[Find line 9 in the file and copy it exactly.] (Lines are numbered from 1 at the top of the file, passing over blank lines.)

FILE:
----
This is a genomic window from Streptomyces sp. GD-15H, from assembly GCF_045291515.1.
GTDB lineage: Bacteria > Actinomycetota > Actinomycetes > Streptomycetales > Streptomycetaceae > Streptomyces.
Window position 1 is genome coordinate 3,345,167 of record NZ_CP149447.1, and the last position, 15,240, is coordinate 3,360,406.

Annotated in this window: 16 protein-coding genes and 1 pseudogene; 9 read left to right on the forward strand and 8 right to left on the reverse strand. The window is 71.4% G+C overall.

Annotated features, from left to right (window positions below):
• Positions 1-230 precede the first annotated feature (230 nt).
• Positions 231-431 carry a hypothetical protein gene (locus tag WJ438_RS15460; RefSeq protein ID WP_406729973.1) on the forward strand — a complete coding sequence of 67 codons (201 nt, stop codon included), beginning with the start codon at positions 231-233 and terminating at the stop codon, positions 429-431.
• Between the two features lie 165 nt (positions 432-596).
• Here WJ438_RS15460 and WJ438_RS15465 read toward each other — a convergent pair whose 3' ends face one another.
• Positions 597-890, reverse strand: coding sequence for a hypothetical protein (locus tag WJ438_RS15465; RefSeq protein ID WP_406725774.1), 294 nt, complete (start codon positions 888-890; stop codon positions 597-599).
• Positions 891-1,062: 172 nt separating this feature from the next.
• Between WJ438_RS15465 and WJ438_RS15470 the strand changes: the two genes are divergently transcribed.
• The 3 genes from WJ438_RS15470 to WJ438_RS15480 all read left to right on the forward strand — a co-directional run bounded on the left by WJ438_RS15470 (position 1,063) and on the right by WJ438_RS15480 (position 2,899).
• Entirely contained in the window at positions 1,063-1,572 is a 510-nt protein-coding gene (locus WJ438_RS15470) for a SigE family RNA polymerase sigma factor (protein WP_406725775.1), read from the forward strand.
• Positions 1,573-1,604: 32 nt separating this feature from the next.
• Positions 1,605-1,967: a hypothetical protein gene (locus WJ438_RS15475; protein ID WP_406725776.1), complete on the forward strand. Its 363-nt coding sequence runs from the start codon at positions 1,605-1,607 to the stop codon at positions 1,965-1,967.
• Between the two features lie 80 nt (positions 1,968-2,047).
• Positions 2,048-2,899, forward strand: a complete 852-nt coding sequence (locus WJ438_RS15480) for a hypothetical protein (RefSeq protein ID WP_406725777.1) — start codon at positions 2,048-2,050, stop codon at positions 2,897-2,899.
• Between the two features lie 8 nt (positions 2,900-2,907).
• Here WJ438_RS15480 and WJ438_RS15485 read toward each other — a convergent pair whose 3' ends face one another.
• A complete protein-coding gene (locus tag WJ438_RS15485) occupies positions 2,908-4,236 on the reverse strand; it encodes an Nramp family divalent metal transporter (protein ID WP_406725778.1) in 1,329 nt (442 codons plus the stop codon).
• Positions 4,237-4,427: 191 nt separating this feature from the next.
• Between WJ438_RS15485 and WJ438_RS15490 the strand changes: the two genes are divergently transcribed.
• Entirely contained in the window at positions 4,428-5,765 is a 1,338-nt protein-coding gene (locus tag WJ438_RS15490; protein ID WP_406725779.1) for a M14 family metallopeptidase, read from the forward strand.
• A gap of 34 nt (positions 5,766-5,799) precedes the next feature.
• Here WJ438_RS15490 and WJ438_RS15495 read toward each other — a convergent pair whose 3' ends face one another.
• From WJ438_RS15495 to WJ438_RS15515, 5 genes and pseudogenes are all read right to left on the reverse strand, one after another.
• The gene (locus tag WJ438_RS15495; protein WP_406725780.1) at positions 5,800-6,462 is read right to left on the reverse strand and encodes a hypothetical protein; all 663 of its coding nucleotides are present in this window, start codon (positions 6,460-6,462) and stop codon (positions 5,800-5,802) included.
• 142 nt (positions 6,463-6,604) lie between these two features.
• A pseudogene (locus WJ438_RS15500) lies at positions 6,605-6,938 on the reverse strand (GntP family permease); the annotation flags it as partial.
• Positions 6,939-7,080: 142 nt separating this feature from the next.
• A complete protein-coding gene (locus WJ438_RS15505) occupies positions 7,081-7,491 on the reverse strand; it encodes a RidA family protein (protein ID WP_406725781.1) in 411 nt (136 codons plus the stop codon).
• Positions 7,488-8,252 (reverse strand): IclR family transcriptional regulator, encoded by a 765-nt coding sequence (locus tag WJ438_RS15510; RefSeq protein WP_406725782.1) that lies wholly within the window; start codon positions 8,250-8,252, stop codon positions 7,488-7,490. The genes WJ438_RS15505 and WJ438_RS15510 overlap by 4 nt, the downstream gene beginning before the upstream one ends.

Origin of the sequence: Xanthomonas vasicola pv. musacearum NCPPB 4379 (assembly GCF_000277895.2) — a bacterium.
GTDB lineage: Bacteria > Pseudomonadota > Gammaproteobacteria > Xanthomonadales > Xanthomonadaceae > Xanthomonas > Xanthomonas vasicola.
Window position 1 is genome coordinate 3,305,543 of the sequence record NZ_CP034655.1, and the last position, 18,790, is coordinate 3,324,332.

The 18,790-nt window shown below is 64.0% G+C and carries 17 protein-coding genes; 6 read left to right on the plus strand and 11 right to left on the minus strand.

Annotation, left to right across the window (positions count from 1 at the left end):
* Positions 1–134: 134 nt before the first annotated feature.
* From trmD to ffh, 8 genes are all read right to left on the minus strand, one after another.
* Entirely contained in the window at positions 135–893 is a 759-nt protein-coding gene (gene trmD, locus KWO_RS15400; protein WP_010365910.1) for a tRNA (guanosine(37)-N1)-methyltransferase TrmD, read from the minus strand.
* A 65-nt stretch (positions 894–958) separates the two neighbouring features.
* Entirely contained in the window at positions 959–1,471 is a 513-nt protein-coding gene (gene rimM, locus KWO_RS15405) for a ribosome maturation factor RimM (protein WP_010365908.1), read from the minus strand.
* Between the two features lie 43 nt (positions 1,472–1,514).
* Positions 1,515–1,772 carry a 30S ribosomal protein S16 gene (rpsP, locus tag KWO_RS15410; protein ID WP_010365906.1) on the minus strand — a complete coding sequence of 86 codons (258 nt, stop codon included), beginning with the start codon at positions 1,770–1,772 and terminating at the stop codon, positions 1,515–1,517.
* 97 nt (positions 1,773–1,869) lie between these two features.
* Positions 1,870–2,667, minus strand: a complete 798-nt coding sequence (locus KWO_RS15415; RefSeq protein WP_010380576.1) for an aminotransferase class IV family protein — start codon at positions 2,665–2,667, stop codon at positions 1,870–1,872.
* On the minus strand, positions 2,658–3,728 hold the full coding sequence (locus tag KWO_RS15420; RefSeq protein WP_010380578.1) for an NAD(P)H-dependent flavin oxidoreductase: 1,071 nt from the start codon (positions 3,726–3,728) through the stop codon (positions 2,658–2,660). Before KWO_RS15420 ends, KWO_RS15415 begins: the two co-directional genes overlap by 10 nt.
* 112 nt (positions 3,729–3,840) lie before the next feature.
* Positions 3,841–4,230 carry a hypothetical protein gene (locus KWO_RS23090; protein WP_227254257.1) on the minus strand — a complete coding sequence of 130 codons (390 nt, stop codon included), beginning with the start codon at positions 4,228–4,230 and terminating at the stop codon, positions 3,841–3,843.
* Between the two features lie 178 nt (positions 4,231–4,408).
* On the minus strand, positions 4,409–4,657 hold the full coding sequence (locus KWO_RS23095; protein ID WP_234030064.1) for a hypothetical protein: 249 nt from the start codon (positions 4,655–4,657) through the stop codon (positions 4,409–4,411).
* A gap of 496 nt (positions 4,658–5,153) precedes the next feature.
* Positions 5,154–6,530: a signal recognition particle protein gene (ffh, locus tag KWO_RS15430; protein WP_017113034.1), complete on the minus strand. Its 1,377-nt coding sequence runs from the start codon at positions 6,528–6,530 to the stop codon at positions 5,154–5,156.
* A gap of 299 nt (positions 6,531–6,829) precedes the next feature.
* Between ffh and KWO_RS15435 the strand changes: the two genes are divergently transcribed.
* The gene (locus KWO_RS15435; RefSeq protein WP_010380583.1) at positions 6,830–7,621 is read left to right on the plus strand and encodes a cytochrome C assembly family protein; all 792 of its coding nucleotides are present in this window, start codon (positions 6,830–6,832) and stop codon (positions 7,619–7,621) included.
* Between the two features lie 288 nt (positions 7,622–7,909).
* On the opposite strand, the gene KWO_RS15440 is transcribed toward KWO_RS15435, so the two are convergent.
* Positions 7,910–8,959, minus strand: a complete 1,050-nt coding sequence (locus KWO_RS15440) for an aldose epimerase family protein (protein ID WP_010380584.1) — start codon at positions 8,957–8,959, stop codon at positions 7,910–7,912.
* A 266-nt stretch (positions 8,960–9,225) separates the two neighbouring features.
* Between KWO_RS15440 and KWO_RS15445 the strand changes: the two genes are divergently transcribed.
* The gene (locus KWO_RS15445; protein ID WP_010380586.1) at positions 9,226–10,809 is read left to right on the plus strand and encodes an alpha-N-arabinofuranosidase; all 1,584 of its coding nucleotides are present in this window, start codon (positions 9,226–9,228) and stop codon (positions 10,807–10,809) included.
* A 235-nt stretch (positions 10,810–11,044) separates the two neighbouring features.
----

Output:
• Here WJ438_RS15460 and WJ438_RS15465 read toward each other — a convergent pair whose 3' ends face one another.